United States’ biotech company, Moderna has said it will be charging governments between $25 and $37 per dose of its coronavirus vaccine candidate based on the amount ordered.
Chief Executive of Moderna, Stephane Bancel told German weekly Welt am Sonntag (WamS) that “our vaccine, therefore, costs about the same as a flu shot, which is between $10 and $50.”
A European Union (EU) official involved in the talks had disclosed that the European Commission wanted to reach a deal with Moderna for the supply of millions of doses of its vaccine candidate for a price below $25 per dose.
“Nothing is signed yet, but we’re close to a deal with the EU Commission. We want to deliver to Europe and are in constructive talks,” Bancel said, assuring that it was just a “matter of days” until a contract would be ready. The EU has been in talks with Moderna for its experimental COVID-19 vaccine at least since July.
Moderna has said its experimental vaccine is 94.5 percent effective in preventing Covid-19, based on interim data from a late-stage clinical trial. It was the second developer to report results that far exceeded expectations after Pfizer and its partner BioNTech.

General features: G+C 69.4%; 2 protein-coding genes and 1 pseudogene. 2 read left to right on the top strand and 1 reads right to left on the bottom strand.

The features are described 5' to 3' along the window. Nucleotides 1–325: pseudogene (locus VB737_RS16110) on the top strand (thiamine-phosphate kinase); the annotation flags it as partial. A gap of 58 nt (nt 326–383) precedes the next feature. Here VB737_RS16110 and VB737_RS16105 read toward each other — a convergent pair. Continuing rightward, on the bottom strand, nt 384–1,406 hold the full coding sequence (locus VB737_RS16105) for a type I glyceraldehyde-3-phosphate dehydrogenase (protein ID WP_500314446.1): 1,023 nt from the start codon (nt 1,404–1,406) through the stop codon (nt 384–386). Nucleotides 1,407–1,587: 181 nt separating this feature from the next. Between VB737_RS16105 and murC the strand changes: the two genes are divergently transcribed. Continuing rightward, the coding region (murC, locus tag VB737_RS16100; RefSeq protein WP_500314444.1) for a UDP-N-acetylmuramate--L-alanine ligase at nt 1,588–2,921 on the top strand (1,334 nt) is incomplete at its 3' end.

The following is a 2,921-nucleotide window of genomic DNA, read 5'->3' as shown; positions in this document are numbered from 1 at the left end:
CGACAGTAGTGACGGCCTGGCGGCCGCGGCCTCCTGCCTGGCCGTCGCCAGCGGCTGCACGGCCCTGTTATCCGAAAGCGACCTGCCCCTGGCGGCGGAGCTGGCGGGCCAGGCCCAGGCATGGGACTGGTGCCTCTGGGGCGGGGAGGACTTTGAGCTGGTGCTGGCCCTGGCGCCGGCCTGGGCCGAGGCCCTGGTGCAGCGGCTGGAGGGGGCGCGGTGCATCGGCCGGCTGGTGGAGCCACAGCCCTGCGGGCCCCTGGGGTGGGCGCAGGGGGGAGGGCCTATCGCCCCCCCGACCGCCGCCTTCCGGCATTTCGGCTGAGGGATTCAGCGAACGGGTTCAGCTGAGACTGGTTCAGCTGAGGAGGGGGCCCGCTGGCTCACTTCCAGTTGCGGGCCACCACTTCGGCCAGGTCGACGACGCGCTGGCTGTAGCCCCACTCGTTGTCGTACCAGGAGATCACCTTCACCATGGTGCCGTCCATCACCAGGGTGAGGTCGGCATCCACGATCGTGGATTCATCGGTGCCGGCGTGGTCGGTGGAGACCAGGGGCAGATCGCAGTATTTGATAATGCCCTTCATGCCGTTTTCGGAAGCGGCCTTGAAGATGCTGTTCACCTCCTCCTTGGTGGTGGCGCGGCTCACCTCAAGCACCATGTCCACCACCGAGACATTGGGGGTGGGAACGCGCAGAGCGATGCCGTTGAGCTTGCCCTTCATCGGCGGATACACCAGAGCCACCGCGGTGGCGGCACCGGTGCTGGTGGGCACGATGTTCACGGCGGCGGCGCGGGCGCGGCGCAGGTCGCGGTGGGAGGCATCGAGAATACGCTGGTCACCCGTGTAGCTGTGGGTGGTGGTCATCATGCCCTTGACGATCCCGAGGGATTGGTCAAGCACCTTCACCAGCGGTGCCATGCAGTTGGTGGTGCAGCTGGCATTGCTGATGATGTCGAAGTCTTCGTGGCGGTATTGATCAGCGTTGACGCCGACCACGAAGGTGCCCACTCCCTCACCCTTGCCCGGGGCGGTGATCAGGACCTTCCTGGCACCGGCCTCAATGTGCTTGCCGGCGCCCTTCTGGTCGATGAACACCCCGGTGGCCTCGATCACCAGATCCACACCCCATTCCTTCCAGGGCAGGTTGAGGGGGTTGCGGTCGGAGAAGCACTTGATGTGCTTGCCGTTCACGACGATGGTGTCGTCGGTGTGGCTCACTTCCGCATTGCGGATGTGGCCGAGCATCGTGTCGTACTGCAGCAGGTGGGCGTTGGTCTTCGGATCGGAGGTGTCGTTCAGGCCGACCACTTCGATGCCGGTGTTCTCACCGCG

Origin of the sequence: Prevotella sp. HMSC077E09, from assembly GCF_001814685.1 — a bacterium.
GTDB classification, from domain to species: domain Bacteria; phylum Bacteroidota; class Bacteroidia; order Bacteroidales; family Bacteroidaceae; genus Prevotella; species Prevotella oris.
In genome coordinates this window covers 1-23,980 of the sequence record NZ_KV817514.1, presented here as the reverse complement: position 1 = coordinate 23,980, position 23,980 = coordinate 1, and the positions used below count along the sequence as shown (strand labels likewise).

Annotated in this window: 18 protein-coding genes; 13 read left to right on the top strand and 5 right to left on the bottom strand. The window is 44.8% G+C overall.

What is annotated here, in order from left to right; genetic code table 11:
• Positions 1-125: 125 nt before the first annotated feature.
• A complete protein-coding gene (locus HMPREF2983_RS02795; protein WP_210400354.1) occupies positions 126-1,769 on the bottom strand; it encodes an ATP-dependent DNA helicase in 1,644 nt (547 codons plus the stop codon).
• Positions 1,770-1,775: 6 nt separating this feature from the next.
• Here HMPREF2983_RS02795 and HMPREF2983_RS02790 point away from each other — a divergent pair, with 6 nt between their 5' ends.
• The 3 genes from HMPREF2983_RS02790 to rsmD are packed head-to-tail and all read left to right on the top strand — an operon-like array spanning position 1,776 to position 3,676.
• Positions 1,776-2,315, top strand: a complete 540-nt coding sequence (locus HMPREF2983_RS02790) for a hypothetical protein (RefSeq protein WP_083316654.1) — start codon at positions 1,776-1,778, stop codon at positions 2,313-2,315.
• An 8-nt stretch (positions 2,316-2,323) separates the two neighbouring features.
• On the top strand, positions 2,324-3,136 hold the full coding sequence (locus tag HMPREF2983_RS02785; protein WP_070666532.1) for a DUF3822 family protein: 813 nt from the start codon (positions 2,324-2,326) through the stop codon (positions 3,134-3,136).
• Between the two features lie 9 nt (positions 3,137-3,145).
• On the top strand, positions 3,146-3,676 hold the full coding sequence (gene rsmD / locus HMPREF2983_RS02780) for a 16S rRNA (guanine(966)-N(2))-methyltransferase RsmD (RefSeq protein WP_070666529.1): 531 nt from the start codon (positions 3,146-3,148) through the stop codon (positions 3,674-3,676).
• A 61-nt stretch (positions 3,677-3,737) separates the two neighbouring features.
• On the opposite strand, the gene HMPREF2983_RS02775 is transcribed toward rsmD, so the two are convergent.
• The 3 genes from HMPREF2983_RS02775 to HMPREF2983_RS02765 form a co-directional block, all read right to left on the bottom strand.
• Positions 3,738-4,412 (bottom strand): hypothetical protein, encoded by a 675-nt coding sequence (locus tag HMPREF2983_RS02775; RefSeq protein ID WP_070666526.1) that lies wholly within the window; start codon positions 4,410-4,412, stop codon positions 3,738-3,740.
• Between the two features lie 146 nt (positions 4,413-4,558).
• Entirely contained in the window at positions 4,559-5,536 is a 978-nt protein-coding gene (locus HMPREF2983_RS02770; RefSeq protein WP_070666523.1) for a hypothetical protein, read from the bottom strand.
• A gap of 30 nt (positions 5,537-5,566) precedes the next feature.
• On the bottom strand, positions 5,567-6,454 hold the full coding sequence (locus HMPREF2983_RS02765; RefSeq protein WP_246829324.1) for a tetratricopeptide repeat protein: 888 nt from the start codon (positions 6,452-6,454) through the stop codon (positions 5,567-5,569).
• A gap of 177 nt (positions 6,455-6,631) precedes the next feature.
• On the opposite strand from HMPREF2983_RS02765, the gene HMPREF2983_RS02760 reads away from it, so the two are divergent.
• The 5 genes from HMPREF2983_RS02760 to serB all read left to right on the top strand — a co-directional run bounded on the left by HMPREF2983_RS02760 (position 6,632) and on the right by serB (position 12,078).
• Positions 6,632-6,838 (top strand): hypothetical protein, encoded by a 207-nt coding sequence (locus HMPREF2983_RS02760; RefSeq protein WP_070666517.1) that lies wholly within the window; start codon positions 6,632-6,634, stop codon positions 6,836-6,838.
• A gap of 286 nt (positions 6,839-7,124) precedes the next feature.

Moderna intends to submit the interim safety and efficacy data to the U.S. Food and Drug Administration, FDA, for emergency use authorisation within the next few weeks, following a final analysis of 151 cases and a median follow-up of more than two months. The trial is being carried out in collaboration with the National Institute of Allergy and Infectious Diseases.
Besides frontrunner Pfizer and Moderna, Britain-based AstraZeneca emerged Monday as the leader in the race for a coronavirus vaccine after the pharma giant reported that a vaccine being developed with Oxford University can prevent 70.4% of people from getting Covid-19 and up to 90% if half a dose is used followed by a full one later.
AstraZeneca has said it will immediately submit the vaccine efficacy data will to regulators for review and approval around the world as well as apply for an emergency use listing from the WHO to make the vaccine quickly available in low-income countries.
By the end of the year, the UK drugmaker plans to manufacture 200 million doses of its vaccine, which has a lower effectiveness rate than Pfizer and Moderna’s but with significant cost and logistical advantages. It should have 700 million doses ready globally by the end of the first quarter of 2021, the company said.
Meanwhile, Pfizer applied for an emergency use authorization in the U.S. on Friday and may begin the rollout of its vaccine in mid-December while Russia is planning to produce its touted and controversial Sputnik V vaccine in other countries such as India and Brazil.